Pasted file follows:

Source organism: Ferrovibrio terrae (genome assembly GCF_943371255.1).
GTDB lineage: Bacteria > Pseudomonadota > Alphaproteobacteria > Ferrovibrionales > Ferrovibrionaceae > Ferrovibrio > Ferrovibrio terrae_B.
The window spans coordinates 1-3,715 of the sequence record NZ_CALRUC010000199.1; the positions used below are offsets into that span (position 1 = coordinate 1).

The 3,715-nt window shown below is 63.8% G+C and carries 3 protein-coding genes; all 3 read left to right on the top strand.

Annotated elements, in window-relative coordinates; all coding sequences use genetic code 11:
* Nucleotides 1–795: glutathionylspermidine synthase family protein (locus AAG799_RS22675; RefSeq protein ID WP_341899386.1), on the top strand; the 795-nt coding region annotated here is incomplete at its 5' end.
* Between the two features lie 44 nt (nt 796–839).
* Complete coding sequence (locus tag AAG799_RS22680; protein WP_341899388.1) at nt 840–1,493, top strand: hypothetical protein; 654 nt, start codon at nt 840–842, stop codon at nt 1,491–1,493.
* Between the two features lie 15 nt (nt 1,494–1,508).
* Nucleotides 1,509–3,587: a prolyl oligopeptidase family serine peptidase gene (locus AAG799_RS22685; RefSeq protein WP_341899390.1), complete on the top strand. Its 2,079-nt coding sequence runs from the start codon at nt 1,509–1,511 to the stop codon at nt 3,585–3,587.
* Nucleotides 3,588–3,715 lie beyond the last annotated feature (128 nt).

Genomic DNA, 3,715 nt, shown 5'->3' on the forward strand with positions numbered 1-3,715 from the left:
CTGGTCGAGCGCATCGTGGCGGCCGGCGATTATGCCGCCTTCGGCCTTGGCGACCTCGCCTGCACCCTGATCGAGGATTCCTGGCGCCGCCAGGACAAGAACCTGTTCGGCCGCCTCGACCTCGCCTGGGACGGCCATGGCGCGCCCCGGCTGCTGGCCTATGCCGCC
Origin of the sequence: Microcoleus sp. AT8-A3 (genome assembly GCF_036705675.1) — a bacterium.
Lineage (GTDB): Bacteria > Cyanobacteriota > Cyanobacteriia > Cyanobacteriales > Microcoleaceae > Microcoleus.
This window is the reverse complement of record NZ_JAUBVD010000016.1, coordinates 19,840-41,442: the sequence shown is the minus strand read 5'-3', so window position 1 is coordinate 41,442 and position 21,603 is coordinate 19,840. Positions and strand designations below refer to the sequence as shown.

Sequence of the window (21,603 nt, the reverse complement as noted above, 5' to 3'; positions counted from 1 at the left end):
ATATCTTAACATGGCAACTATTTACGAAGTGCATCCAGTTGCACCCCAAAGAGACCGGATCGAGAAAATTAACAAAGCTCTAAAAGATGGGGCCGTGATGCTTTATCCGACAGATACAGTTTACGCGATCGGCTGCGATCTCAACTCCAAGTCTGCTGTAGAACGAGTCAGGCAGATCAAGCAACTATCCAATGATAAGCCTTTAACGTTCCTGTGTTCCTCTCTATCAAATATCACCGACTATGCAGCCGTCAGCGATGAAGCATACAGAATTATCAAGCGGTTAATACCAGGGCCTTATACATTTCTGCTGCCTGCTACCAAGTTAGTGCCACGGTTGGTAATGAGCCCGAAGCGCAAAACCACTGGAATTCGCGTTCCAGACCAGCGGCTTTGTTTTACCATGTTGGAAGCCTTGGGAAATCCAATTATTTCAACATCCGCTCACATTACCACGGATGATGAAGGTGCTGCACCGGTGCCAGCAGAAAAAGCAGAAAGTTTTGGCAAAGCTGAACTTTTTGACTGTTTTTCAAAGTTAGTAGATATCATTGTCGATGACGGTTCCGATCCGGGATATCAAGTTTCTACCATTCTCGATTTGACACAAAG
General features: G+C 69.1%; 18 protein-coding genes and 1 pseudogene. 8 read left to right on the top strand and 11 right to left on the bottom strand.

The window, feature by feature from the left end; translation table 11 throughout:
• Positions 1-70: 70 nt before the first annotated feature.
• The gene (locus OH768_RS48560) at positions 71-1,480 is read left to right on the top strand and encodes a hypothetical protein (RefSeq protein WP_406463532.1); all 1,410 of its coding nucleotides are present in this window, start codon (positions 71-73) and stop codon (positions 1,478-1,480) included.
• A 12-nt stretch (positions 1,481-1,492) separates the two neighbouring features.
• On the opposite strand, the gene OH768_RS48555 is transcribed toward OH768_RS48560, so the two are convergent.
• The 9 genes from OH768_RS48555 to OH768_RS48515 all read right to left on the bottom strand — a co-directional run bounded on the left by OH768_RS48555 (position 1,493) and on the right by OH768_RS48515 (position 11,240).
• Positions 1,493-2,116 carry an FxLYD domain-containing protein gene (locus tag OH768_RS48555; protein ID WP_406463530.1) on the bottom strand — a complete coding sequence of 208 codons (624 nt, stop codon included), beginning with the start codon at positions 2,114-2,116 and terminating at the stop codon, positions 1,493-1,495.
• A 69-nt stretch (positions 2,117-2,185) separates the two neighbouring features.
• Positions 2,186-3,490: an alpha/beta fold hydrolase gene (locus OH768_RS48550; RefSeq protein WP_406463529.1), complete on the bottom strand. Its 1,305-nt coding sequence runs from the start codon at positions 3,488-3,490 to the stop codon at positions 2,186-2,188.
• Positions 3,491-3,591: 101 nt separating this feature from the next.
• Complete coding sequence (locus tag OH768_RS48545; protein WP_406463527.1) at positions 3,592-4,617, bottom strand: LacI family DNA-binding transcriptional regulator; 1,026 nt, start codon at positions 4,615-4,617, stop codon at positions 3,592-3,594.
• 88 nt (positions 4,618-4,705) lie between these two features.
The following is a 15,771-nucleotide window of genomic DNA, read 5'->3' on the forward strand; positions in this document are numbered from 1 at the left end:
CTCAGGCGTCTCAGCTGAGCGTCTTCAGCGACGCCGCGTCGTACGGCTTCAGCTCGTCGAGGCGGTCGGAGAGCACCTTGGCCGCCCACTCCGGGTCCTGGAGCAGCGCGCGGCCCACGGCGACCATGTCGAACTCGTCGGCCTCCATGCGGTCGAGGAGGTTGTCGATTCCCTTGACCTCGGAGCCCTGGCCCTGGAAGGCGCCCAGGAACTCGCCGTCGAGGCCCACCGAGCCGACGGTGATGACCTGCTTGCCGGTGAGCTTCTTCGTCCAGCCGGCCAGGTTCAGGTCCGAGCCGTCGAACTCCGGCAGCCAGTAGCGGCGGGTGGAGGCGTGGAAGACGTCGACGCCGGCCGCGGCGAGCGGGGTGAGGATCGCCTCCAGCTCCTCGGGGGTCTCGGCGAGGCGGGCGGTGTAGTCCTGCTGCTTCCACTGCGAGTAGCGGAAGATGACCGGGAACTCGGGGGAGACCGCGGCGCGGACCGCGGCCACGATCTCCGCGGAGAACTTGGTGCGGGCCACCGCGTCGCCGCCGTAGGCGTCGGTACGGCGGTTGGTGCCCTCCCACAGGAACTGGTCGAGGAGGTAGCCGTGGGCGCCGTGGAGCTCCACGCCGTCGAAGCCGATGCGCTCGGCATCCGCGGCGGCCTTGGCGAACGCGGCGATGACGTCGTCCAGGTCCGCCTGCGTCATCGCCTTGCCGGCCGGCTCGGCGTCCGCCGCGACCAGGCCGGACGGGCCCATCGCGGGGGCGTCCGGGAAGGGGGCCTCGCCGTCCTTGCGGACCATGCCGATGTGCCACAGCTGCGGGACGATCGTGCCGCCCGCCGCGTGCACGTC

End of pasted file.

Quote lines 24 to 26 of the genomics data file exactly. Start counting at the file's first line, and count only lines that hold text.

• On the opposite strand, the gene OH768_RS48555 is transcribed toward OH768_RS48560, so the two are convergent.
• The 9 genes from OH768_RS48555 to OH768_RS48515 all read right to left on the bottom strand — a co-directional run bounded on the left by OH768_RS48555 (position 1,493) and on the right by OH768_RS48515 (position 11,240).
• Positions 1,493-2,116 carry an FxLYD domain-containing protein gene (locus tag OH768_RS48555; protein ID WP_406463530.1) on the bottom strand — a complete coding sequence of 208 codons (624 nt, stop codon included), beginning with the start codon at positions 2,114-2,116 and terminating at the stop codon, positions 1,493-1,495.